I missed the Patriots home opener against the Jets on Thursday night because of a poorly timed Open House at my school. It was the first home opener that I’ve missed in at least six years, and the first Patriots-Jets game that I’ve missed in the last ten years.
While I was shaking parents’ hands and reminding students that behavioral expectations do not cease to exist after the sun has gone down, my fellow Patriots season ticket holders and closest friends were texting me photographs from their tailgate party and inside the stadium.
Along with these photos, I received messages like:
Game day, baby! Wahoooooooo!
Ice cream in the parking lot!
Best day of the year!
Don’t you just love the home opener?
Missing the game was hard for me. I know that sounds silly. It was just another football game. I’ve attended many, many games over the years, so missing one shouldn’t be a big deal. But this is something I look forward to every year. Not only do I love my hometown football team and despise the New York Jets with every fiber of my being, but I love the time that I spend with my friends on game day just as much.
These are always special, memorable days for me.
As a result, I was legitimately sad on Thursday night.
My friends knew this, and yet they still taunted me throughout the evening, reveling openly in their gridiron joy while I smiled and nodded and made small talk with parents back home.
It was mean. It was at least a little cruel.
I expected nothing less from them.
I showed the photos and texts to one of the parents who I know well, and she found their cruelty appalling. She questioned their level of compassion, and she suggested that I find myself some new friends.
She doesn’t understand. This is what friends do.
At least this is what my friends do.
I suspect that this is what only the closest and best of friends do.
Had our roles been reversed, I would’ve done exactly the same thing. In fact, I probably would’ve been even crueler than my friends, sending photos and texts in much greater quantities and perhaps staging or even doctoring some impossible, once-in-a-lifetime shot just to rub it in a little more.
Politeness, gentleness and kindness are excellent and advisable ways of treating acquaintances, colleagues and those tertiary friends to whom you can’t be honest and direct. The kind of friend you have and enjoy but don’t necessarily need.
But the closest of friendships, the most essential of friendships, at least for me, often resemble a sibling relationship, and the best of kind of sibling relationship invariably contains a healthy dose of honesty and cruelty.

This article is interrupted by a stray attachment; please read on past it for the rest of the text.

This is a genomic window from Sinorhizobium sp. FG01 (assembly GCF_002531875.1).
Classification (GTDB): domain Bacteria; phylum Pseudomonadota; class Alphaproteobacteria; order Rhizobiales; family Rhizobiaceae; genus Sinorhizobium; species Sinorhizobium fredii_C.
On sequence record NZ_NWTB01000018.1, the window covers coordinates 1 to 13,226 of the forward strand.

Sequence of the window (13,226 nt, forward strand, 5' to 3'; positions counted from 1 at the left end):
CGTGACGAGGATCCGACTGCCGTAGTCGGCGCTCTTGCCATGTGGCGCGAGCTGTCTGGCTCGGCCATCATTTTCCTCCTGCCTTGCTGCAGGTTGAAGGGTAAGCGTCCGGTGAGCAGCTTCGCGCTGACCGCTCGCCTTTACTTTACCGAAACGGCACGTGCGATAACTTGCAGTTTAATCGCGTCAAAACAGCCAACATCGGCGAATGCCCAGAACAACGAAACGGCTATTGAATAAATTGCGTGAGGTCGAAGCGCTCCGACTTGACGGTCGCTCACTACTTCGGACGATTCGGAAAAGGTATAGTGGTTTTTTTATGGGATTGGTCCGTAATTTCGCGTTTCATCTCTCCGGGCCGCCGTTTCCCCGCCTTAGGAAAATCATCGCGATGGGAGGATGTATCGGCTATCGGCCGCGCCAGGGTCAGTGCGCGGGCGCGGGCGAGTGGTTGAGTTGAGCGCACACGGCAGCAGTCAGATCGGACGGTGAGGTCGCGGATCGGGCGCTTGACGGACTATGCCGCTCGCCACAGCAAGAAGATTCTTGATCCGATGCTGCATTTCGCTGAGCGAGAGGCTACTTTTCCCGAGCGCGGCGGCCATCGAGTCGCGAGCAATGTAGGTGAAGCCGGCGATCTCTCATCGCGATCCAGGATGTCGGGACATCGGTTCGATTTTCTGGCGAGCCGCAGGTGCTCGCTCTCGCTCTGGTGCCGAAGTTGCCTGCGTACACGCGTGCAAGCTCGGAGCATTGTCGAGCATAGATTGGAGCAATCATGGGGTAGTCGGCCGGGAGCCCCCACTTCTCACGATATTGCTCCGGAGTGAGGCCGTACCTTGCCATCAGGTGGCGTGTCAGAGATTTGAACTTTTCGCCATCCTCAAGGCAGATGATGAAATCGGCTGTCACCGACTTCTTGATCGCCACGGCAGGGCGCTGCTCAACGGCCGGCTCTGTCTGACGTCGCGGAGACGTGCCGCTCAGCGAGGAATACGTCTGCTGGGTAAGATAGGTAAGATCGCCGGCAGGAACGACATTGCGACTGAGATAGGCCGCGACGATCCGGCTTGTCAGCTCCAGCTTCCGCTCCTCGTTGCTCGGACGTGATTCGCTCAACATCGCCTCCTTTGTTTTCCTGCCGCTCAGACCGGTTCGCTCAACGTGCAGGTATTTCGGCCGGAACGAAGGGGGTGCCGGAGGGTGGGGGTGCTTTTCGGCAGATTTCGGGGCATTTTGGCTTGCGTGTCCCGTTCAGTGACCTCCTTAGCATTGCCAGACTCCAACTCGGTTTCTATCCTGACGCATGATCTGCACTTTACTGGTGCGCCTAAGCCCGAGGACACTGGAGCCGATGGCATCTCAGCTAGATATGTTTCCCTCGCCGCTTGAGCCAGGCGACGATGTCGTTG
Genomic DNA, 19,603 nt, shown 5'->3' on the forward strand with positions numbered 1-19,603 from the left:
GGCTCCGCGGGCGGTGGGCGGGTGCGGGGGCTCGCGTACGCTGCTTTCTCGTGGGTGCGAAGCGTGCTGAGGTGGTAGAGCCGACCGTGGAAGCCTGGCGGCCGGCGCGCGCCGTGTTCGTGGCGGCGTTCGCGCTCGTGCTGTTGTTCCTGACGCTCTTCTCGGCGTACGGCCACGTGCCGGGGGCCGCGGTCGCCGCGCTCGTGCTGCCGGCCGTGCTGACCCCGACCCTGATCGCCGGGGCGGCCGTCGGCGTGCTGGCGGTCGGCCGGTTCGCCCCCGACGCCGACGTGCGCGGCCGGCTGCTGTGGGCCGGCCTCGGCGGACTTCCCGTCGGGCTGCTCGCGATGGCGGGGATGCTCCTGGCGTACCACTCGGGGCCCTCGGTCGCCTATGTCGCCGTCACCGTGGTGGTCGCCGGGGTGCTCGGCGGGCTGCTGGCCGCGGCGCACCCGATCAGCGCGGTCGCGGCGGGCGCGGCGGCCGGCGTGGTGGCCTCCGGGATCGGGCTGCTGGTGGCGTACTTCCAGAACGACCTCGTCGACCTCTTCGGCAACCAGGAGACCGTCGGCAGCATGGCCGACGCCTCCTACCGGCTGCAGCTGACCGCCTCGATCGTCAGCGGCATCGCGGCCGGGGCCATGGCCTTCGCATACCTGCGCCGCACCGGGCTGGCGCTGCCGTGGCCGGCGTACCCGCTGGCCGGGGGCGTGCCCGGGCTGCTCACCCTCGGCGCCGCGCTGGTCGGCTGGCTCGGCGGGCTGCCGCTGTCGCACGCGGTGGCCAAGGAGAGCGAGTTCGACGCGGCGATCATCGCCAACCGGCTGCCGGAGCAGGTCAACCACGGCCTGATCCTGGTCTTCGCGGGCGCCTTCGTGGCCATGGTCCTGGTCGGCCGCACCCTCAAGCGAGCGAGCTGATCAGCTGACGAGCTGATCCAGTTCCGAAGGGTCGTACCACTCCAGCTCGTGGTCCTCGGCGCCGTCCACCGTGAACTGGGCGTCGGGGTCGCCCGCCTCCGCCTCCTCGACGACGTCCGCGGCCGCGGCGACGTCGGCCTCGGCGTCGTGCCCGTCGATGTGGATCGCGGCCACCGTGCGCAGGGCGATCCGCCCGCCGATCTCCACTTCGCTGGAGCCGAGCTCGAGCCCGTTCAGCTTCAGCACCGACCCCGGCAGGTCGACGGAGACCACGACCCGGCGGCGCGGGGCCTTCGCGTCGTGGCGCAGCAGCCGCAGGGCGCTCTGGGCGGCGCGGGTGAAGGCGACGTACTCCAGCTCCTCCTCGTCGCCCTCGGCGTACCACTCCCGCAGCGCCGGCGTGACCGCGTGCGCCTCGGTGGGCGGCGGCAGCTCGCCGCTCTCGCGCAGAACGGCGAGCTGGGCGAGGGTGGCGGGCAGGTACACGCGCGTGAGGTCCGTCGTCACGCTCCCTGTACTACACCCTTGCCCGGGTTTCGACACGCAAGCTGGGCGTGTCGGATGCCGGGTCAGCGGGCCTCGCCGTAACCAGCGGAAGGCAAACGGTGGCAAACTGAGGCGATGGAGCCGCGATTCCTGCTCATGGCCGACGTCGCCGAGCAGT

My closest and best friends are almost impossible to offend. They are men and women who not only accept me for who I am but want me for who I am. These are the friends who do not require and do not expect caution, deference or unnecessary platitudes from me. They are friends to whom I can always be honest, and I expect nothing less in return . I can say exactly what’s on my mind, without thought or concern about measuring my words or calculating my opinions.
They may judge me, but they will still love me.
These are friends who can be cruel and callous with my feelings (as I can be with theirs), because there is no question of the love that we share.
I explained to this parent that if I needed to be gentle and polite with my friends or they with me, I would question our level of friendship. Artificial pleasantries and culturally-imposed caution should never be a requirement of a truly great friendship. My closest friendships are raw, honest, direct, sharp, unfettered and often filled with one-sided laughs.
There were many one-sided laughs on Thursday night as my friends celebrated the opening night festivities and a hard-fought Patriots victory. They made sure that I knew all that I was missing.
I returned to my home after Open House and watched the game on a twelve year-old television. It was a little sad and a little lonely. I thought about my friends, sitting in the stands, cheering on our team, and I missed them.
But it also gave me plenty of time to plot my revenge.
If my plan works, the next series of one-sided laughs will be mine.